May the Circle Be Unbroken (52 Weeks of Books Challenge Week Thirteen)

3:00 PM


Yes, yes, this week's review is a day late. I developed a nasty sinus infection over the weekend, which delayed the writing of this post. My apologies.

This week's review:


Green (The Circle Series Book 0 or 4)
Ted Dekker, 2010, Thomas Nelson

Summary:
Green is the beginning/end of the Circle series (because that's not at all confusing, now is it). Well, when we're talking about science fiction that deals with wibbley wobbley timey wimey stuff... it's going to get a little bit confusing no matter how I try to summarize it.

In the future, where Thomas Hunter stayed after sacrificing himself in the present to save the world from a deadly virus, the stage for a war to end all wars is being set. His oldest son, Samuel, turns his back on the Circle to align with dark rebel forces. Thomas is broken-hearted, but determined to save the Circle and Samuel both, even if it means going back to the world he left behind.

Why I Read It:
Before The Circle became a four-book series, it was a trilogy I read one summer break in college and fell in love with. Since the trilogy seemed complete, I left it at that. When a teammate on a mission trip a few years later was talking about the series, I got curious.

Opinion:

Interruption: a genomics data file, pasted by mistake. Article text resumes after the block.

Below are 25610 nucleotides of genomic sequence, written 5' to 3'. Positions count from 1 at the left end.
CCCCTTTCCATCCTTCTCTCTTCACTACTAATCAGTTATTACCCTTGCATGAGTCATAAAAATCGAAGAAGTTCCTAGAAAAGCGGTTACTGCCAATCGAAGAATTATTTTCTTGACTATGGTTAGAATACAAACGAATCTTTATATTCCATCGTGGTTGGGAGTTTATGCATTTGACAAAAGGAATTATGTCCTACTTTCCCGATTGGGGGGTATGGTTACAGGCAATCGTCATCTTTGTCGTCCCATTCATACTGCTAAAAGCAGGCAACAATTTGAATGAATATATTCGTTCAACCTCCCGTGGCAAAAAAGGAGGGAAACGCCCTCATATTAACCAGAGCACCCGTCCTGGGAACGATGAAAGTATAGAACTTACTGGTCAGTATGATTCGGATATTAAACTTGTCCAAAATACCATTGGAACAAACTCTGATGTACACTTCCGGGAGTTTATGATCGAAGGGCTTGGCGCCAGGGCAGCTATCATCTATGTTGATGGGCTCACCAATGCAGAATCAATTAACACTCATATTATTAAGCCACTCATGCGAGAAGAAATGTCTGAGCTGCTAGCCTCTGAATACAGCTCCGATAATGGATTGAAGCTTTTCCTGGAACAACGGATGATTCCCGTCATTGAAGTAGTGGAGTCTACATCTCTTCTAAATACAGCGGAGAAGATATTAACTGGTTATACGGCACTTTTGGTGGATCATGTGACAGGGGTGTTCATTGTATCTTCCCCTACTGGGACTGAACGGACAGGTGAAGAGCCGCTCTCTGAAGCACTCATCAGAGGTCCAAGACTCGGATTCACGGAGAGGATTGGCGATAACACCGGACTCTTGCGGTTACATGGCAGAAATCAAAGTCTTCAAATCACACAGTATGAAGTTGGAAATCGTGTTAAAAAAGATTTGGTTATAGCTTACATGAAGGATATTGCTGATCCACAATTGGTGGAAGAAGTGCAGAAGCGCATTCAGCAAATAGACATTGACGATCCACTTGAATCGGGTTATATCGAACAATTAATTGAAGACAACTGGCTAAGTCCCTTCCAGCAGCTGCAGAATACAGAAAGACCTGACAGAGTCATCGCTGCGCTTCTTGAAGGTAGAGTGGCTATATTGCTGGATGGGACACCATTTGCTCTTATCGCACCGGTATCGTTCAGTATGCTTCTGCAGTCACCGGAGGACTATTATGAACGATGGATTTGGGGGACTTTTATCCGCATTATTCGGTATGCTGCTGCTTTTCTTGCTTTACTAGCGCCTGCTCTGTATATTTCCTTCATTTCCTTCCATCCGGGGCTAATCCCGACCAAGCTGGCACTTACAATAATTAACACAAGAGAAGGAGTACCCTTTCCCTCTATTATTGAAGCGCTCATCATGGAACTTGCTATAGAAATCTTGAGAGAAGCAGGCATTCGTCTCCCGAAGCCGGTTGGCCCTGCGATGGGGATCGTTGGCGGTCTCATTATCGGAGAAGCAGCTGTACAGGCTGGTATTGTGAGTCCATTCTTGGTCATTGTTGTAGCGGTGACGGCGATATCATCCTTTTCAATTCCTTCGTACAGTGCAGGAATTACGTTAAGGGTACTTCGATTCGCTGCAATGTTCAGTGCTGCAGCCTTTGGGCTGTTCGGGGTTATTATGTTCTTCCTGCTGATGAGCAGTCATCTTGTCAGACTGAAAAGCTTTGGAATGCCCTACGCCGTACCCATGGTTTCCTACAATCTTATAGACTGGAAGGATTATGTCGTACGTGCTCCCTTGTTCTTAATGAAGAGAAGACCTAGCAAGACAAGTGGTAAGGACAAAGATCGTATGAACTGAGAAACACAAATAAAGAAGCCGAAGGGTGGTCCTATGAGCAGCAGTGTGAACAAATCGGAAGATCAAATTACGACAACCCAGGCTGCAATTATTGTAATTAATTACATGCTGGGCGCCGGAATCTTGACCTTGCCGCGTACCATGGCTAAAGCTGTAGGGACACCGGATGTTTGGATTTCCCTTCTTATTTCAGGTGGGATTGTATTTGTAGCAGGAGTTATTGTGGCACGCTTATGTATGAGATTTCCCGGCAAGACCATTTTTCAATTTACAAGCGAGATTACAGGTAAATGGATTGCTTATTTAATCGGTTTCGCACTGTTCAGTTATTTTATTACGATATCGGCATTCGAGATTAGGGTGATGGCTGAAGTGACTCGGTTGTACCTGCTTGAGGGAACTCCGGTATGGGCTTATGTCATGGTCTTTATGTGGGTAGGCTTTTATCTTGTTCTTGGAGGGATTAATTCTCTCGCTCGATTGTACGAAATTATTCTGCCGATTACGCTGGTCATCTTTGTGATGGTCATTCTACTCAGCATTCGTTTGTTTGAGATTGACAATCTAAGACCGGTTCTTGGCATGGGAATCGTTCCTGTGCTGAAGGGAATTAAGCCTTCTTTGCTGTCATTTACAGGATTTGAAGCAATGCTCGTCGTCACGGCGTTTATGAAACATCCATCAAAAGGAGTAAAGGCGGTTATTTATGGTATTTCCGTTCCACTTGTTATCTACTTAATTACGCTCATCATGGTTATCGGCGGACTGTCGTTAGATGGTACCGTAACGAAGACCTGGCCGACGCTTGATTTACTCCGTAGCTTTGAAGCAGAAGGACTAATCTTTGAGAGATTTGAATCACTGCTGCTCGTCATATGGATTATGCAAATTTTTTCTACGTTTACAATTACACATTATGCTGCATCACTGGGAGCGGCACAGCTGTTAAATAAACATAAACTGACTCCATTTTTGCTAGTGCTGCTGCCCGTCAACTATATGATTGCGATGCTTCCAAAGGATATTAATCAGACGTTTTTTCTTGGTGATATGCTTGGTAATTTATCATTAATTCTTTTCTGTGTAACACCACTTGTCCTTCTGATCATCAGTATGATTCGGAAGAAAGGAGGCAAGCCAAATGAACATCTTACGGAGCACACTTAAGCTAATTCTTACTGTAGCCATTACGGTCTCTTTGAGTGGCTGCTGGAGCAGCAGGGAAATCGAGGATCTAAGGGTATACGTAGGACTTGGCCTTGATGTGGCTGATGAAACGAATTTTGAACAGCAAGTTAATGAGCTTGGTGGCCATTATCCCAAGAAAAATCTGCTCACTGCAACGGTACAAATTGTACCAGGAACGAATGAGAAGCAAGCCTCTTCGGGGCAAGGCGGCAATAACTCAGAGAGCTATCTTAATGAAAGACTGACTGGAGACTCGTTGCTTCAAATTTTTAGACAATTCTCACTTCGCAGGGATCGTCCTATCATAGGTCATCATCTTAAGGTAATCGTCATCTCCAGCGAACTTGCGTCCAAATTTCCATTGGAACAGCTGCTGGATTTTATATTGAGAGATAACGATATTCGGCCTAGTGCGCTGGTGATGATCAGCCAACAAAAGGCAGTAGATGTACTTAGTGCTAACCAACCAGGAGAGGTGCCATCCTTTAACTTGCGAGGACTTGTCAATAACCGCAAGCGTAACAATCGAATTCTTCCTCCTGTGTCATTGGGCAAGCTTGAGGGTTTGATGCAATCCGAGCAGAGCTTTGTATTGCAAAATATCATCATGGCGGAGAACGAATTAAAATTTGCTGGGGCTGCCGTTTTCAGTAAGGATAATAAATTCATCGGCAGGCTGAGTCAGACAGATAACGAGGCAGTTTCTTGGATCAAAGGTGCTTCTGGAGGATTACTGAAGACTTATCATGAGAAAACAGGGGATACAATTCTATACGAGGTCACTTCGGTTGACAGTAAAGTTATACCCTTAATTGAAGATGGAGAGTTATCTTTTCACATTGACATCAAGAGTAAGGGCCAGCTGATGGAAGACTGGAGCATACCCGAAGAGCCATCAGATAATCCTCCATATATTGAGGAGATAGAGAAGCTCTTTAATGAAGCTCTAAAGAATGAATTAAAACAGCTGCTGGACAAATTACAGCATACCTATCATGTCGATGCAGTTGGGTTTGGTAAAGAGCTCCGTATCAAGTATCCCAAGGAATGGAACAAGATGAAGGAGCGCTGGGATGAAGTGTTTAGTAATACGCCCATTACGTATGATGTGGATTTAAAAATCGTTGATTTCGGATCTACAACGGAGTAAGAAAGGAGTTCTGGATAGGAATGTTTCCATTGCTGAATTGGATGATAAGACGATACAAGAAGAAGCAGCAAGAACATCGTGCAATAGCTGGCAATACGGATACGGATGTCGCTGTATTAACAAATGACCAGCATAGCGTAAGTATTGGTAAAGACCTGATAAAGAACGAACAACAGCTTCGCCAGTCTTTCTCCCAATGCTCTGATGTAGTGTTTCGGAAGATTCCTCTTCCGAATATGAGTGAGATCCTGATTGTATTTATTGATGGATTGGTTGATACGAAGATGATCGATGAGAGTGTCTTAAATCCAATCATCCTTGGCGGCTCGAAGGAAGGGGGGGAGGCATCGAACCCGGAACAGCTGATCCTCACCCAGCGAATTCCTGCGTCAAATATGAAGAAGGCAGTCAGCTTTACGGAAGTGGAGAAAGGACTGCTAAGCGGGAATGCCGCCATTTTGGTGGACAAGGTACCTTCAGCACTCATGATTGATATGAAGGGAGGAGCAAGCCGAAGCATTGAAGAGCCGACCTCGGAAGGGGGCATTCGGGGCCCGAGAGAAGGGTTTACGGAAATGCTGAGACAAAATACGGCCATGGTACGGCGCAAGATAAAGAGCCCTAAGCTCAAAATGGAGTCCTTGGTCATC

Nostalgia. Nostalgia, nostalgia, nostalgia.

While it was lovely to spend some time with Thomas and Kara and Monique in the same room again... well, that's all I can say I truly liked about the book. Maybe it's because Black, Red, and White felt like a complete series without Green.

The best way I know how to describe my feelings about Green is that they are similar to the feelings I had about watching the Gilmore Girls revival. Nostalgic, but the original series ended in an acceptable place. Everything wasn't picture perfect in their world, but the story of getting Rory through an Ivy League education was complete.

Basically, the story of how Thomas Hunter saved the world was complete at the end of White.

Conclusion:
I understand (too well) there is a demand for trips down memory lane, that people love stories that come in a serialized format. Unfortunately, this creates a situation where a story doesn't end at its natural ending because we as readers don't necessarily know what the natural ending is, and the writer writes past it because we as readers demand more.

Please, if I ever veer off into that territory, don't let me get away with it. Please?

52 Weeks of Books Challenge? What is that? What book is Cat reviewing next week?

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